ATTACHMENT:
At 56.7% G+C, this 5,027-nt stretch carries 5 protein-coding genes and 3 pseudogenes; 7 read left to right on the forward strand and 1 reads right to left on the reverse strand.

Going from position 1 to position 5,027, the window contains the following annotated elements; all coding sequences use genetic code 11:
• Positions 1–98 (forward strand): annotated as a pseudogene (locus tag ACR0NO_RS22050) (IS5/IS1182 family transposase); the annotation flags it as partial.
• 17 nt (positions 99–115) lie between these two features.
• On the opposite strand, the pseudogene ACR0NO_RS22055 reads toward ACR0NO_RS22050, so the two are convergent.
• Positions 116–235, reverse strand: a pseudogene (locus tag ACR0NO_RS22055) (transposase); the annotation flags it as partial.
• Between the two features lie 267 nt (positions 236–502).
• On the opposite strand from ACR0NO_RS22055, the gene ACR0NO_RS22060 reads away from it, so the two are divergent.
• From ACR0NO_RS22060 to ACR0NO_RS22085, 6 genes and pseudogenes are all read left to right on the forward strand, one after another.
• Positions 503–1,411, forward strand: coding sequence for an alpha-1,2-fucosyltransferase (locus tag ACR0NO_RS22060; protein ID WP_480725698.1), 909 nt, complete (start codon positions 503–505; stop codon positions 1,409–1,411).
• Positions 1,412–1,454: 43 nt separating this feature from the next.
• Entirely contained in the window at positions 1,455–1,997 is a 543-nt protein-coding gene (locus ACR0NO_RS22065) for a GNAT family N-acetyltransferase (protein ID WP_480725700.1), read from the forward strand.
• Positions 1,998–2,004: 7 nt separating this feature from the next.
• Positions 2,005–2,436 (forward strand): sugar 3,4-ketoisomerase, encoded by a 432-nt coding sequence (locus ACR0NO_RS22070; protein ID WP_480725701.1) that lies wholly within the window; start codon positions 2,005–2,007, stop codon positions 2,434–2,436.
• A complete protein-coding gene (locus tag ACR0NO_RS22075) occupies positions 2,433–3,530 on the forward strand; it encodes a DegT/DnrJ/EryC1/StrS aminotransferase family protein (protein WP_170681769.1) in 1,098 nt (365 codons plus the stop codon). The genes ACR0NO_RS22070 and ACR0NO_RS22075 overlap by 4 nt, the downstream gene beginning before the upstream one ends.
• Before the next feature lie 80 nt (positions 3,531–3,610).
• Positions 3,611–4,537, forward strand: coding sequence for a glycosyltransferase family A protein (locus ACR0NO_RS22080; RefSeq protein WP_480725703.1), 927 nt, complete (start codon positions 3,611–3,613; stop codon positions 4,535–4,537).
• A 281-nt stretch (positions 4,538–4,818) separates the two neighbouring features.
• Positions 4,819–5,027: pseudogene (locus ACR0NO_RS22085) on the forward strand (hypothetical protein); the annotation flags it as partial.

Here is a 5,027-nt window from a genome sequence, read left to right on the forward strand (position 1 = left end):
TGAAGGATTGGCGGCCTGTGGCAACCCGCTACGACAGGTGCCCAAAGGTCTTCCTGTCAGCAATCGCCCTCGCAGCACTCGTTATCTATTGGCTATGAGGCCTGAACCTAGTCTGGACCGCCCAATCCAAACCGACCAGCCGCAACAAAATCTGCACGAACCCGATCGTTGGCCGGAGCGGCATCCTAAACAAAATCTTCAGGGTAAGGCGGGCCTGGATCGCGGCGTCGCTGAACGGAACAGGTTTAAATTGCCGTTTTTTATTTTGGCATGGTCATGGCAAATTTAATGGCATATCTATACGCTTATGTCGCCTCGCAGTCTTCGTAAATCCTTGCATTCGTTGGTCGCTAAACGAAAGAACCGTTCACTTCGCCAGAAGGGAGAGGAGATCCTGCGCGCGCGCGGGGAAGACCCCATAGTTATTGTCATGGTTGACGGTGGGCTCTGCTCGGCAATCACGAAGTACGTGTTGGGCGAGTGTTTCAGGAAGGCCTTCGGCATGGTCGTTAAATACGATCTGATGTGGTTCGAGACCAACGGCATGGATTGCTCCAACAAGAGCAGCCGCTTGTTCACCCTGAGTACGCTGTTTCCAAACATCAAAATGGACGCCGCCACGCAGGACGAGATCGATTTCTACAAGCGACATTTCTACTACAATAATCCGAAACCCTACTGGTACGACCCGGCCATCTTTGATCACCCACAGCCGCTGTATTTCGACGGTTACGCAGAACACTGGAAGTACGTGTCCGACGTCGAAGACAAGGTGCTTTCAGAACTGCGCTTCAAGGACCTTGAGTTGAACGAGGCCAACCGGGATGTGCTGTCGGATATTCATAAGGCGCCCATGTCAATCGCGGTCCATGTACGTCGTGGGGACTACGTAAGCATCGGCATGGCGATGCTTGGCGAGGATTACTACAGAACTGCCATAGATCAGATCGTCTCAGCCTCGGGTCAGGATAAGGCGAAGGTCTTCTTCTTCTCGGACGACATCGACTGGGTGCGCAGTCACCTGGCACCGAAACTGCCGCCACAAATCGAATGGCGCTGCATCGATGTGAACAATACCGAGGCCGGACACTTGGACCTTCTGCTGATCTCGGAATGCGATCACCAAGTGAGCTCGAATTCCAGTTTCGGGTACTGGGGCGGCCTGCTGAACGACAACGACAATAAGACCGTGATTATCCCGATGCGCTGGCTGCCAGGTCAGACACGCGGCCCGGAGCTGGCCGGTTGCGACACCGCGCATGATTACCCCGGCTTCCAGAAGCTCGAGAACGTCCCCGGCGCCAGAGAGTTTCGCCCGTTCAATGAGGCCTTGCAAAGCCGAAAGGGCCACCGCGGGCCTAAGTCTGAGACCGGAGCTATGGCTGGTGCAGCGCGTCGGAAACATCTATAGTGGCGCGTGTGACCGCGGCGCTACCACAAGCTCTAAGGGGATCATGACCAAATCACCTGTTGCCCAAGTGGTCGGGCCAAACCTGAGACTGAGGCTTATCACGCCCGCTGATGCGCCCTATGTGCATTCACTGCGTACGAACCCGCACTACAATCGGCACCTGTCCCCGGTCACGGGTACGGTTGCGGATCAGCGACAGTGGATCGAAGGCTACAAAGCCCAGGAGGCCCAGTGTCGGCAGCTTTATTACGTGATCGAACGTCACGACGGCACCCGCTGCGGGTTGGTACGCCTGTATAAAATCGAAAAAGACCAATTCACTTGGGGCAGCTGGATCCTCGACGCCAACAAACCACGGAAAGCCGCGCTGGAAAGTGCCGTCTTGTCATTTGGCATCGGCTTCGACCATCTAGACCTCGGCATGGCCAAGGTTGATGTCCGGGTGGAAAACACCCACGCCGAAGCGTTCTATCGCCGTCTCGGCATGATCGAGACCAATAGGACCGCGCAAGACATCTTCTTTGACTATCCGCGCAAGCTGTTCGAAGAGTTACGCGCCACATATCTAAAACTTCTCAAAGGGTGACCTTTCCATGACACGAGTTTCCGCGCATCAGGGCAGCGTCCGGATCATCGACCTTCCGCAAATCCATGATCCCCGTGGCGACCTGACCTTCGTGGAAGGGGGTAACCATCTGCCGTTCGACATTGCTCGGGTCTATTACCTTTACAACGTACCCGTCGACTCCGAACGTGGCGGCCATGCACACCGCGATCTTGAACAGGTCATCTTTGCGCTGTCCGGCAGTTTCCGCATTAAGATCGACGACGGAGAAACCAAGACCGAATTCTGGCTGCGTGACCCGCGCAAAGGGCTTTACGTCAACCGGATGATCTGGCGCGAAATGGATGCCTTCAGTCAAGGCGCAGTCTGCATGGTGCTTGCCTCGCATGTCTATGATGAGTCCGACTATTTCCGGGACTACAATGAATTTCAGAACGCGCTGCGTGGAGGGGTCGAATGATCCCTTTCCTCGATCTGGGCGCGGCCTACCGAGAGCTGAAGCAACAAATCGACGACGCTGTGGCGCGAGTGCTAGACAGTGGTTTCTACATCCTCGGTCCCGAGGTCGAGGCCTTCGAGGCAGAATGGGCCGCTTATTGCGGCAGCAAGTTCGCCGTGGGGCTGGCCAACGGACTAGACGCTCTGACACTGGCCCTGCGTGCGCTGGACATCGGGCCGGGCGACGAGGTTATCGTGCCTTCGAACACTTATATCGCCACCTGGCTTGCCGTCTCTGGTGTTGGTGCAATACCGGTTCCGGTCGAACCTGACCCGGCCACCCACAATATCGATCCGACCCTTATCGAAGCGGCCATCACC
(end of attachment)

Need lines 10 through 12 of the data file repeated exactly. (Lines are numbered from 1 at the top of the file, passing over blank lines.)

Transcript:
• Positions 503–1,411, forward strand: coding sequence for an alpha-1,2-fucosyltransferase (locus tag ACR0NO_RS22060; protein ID WP_480725698.1), 909 nt, complete (start codon positions 503–505; stop codon positions 1,409–1,411).
• Positions 1,412–1,454: 43 nt separating this feature from the next.
• Entirely contained in the window at positions 1,455–1,997 is a 543-nt protein-coding gene (locus ACR0NO_RS22065) for a GNAT family N-acetyltransferase (protein ID WP_480725700.1), read from the forward strand.